Virtual Room 4: Text-as-Data

Date: 

Tuesday, July 14, 2020, 12:00pm to 1:30pm

A comparison of methods in political science text classification: Transfer learning language models for politics

Zhanna Terechshenko, Fridolin Linder, Vishakh Padmakumar, Fengyuan Liu, Jonathan Nagler, Joshua A. Tucker and Richard Bonneau

Embedding Regression: Models for Context-Specific Description and Inference in Social Science

Brandon Stewart, Pedro Rodriguez and Arthur Spirling

 

Chair: Suzanna Linn (Penn State University)

 

Co-Host: Justin Savoie (University of Toronto)

A comparison of methods in political science text classification: Transfer learning language models for politics

Author(s): Zhanna Terechshenko, Fridolin Linder, Vishakh Padmakumar, Fengyuan Liu, Jonathan Nagler, Joshua A. Tucker and Richard Bonneau

Discussant: Leah Windsor (Institute for Intelligent Systems, University of Memphis)

 

Automated text classification has rapidly become an important tool for political analysis. Recent advancements in natural language processing (NLP) enabled by advances in deep learning now achieve state of the art results in many standard tasks for the field. However, these methods require large amounts of both computing power and text data to learn the characteristics of the language, resources which are not always accessible to political scientists. One solution is a transfer learning approach, where knowledge learned in one area or source task is transferred to another area or a target task. A class of models that embody this approach are language models, which demonstrate extremely high levels of performance in multiple natural language understanding tasks. We investigate the feasibility of the use of these models and their performance in the political science domain by comparing multiple text classification methods, from classical bag-of-words based methods to word embeddings and state-of-the-art transfer learning language models on four datasets. First, we use labeled data from both the bills and newspaper headline corpora of the Comparative Agendas Project Database (CAP). Second, we employ a collection of Tweets that are related to Hillary Clinton during the 2016 election campaign and are labeled for the tweet's stance on Clinton. Lastly, we use a corpus of Wikipedia discussion page comments that are labeled for containing hate speech. We use these four different types of text in an effort to evaluate the methods on a wide variety of datasets that could be potentially relevant to political science researchers. We find RoBERTa and XLNet, language models, which rely on the Transformer, a relatively novel neural network architecture, while requiring fewer resources in terms of both computing power and text for training data, either perform on par with -- or outperform -- traditional text classification methods. Moreover, we find that the increase in accuracy is likely to be especially significant in the case of small data sets, highlighting the potential for reducing the cost of supervised methods for political scientists via the use of pretrained language models (the main type of transfer learning investigated here). We argue, therefore, that the use of transfer learning methods can reduce the cost of many text classification tasks for political scientists. In addition, we provide two accompanying software packages: one that allows applied researchers to quickly and computationally efficiently compare many different supervised learning approaches for their problem and another one that facilitates the use of RoBERTa, a language model that showed the best performance in our analyses, for text classification.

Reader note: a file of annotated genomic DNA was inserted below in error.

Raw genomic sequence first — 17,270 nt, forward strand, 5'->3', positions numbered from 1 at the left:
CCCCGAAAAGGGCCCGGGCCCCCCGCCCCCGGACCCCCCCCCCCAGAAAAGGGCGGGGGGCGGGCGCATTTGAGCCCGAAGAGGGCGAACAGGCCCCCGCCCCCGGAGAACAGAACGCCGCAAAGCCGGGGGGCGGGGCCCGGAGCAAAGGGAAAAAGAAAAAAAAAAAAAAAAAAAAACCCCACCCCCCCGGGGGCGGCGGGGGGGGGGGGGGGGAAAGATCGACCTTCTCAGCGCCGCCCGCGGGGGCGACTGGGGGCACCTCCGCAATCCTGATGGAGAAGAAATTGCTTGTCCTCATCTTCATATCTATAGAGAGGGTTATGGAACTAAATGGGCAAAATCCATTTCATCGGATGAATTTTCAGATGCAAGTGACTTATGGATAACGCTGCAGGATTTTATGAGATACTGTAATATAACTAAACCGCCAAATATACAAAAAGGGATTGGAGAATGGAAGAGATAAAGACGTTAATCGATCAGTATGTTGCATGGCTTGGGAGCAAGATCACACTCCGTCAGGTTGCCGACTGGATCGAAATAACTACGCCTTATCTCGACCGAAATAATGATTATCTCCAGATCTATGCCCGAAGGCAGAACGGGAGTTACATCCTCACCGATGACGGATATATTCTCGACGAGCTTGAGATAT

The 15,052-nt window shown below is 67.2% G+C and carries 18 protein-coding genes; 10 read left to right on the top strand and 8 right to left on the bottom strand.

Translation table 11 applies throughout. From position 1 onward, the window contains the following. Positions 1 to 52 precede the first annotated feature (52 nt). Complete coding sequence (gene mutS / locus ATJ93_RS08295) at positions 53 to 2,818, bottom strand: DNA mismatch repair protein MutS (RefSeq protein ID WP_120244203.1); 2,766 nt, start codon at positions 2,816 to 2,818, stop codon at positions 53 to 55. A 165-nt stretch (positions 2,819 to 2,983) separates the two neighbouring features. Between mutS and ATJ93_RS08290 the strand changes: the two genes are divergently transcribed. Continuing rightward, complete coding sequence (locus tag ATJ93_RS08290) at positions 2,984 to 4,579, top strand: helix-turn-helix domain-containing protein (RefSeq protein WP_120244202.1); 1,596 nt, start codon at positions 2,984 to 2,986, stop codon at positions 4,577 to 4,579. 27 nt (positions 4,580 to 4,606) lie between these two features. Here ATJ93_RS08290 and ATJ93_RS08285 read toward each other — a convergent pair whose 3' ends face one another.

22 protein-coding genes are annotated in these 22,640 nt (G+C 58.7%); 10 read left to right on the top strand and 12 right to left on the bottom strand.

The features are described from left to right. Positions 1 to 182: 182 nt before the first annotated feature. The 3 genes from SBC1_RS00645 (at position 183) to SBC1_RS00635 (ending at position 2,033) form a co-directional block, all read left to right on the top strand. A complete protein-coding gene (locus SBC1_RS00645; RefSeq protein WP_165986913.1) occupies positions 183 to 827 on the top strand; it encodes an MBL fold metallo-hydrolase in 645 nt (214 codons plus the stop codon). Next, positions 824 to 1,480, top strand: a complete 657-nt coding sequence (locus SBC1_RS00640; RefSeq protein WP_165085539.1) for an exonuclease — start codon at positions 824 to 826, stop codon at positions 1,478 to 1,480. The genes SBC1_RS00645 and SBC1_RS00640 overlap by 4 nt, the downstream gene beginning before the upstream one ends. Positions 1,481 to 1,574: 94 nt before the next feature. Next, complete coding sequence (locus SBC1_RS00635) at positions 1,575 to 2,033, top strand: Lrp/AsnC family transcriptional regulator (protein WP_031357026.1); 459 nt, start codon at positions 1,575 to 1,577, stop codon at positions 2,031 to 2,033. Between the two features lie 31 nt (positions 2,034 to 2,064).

Embedding Regression: Models for Context-Specific Description and Inference in Social Science

Author(s): Brandon Stewart, Pedro Rodriguez and Arthur Spirling

Discussant: Max Goplerud (University of Pittsburgh)

 

Political scientists commonly seek to make statements about how a word's usage and meaning varies over contexts---whether that be time, partisan identity, or some other document-level covariate. A promising avenue are "word embeddings" that are specific to a domain, and that simultaneously allow for statements of uncertainty and statistical inference. We introduce the "a la Carte on Text embedding regression model" (ConText regression model) for this exact purpose. In particular, we extend and validate a simple model-based method of "retrofitting" pre-trained embeddings to local contexts that requires minimal input data and out-performs well-known competitors for studying changes in meaning across groups and times. Our approach allows us to speak descriptively of "effects" of covariates on the way that words are understood, and to comment on whether a particular use is statistically significantly different to another. We provide experimental and observational evidence of performance of the model, along with open-source software.


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